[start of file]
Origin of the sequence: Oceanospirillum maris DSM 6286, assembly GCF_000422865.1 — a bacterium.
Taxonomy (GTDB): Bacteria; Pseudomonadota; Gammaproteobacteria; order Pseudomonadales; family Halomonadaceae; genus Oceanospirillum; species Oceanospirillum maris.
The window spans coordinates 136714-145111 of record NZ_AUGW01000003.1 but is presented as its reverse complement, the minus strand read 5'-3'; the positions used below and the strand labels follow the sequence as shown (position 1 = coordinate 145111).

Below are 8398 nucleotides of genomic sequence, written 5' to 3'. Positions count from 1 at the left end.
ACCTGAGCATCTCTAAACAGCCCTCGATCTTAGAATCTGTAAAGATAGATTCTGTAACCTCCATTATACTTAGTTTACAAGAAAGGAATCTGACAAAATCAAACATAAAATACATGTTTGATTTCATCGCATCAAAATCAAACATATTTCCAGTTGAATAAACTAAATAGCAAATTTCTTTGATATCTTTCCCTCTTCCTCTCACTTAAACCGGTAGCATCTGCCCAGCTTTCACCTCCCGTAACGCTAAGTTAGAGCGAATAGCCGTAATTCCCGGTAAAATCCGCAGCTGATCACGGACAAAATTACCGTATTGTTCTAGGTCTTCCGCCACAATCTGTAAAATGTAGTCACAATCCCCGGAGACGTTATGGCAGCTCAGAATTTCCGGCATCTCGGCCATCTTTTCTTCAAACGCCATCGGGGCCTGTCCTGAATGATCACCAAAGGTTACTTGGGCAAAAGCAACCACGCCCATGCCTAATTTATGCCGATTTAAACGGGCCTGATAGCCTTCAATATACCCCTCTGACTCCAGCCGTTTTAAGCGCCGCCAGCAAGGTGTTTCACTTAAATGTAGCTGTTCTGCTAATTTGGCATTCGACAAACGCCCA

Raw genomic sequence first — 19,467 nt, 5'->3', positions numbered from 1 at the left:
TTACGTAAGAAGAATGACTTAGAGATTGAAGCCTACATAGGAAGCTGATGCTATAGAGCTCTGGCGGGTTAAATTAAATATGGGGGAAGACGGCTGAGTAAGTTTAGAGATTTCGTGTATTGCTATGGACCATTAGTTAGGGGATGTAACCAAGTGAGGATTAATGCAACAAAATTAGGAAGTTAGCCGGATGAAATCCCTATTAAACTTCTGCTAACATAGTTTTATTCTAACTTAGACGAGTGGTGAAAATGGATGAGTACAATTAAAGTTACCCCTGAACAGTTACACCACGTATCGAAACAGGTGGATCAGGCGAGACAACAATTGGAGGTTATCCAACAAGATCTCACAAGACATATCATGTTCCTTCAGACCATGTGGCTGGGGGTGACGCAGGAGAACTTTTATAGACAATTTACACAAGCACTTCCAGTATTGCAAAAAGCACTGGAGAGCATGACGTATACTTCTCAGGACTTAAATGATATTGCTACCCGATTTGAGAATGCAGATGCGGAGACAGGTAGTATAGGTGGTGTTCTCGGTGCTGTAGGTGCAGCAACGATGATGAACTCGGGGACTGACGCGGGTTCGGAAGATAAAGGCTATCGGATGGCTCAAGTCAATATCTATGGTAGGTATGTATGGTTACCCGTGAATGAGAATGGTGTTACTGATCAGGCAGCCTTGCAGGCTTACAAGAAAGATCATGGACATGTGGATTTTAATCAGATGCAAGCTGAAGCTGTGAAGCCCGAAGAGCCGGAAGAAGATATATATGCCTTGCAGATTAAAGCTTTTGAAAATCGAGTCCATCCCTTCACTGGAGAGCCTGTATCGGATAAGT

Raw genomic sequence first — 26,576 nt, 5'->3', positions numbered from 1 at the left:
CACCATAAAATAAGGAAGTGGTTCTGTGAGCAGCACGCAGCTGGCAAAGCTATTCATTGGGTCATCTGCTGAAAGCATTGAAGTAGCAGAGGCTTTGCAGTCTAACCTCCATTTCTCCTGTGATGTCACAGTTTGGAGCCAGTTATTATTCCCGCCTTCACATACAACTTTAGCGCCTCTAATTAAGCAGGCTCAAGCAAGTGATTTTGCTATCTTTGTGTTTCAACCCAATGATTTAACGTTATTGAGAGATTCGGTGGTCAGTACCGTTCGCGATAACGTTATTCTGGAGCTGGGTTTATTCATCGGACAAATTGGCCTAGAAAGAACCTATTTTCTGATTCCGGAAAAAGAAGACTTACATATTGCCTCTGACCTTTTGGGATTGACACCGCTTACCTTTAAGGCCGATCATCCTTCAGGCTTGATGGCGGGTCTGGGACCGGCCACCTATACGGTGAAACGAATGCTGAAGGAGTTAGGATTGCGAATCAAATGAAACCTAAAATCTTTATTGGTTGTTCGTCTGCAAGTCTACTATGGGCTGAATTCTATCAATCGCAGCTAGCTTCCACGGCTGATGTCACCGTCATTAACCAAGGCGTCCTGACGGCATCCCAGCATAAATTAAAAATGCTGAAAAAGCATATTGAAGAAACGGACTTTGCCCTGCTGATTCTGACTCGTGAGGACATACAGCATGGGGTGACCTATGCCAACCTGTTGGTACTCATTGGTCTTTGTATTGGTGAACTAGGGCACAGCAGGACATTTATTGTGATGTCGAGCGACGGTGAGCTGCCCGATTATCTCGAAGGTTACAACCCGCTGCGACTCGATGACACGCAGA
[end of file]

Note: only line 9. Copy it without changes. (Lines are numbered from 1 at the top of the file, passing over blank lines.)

CACCATAAAATAAGGAAGTGGTTCTGTGAGCAGCACGCAGCTGGCAAAGCTATTCATTGGGTCATCTGCTGAAAGCATTGAAGTAGCAGAGGCTTTGCAGTCTAACCTCCATTTCTCCTGTGATGTCACAGTTTGGAGCCAGTTATTATTCCCGCCTTCACATACAACTTTAGCGCCTCTAATTAAGCAGGCTCAAGCAAGTGATTTTGCTATCTTTGTGTTTCAACCCAATGATTTAACGTTATTGAGAGATTCGGTGGTCAGTACCGTTCGCGATAACGTTATTCTGGAGCTGGGTTTATTCATCGGACAAATTGGCCTAGAAAGAACCTATTTTCTGATTCCGGAAAAAGAAGACTTACATATTGCCTCTGACCTTTTGGGATTGACACCGCTTACCTTTAAGGCCGATCATCCTTCAGGCTTGATGGCGGGTCTGGGACCGGCCACCTATACGGTGAAACGAATGCTGAAGGAGTTAGGATTGCGAATCAAATGAAACCTAAAATCTTTATTGGTTGTTCGTCTGCAAGTCTACTATGGGCTGAATTCTATCAATCGCAGCTAGCTTCCACGGCTGATGTCACCGTCATTAACCAAGGCGTCCTGACGGCATCCCAGCATAAATTAAAAATGCTGAAAAAGCATATTGAAGAAACGGACTTTGCCCTGCTGATTCTGACTCGTGAGGACATACAGCATGGGGTGACCTATGCCAACCTGTTGGTACTCATTGGTCTTTGTATTGGTGAACTAGGGCACAGCAGGACATTTATTGTGATGTCGAGCGACGGTGAGCTGCCCGATTATCTCGAAGGTTACAACCCGCTGCGACTCGATGACACGCAGA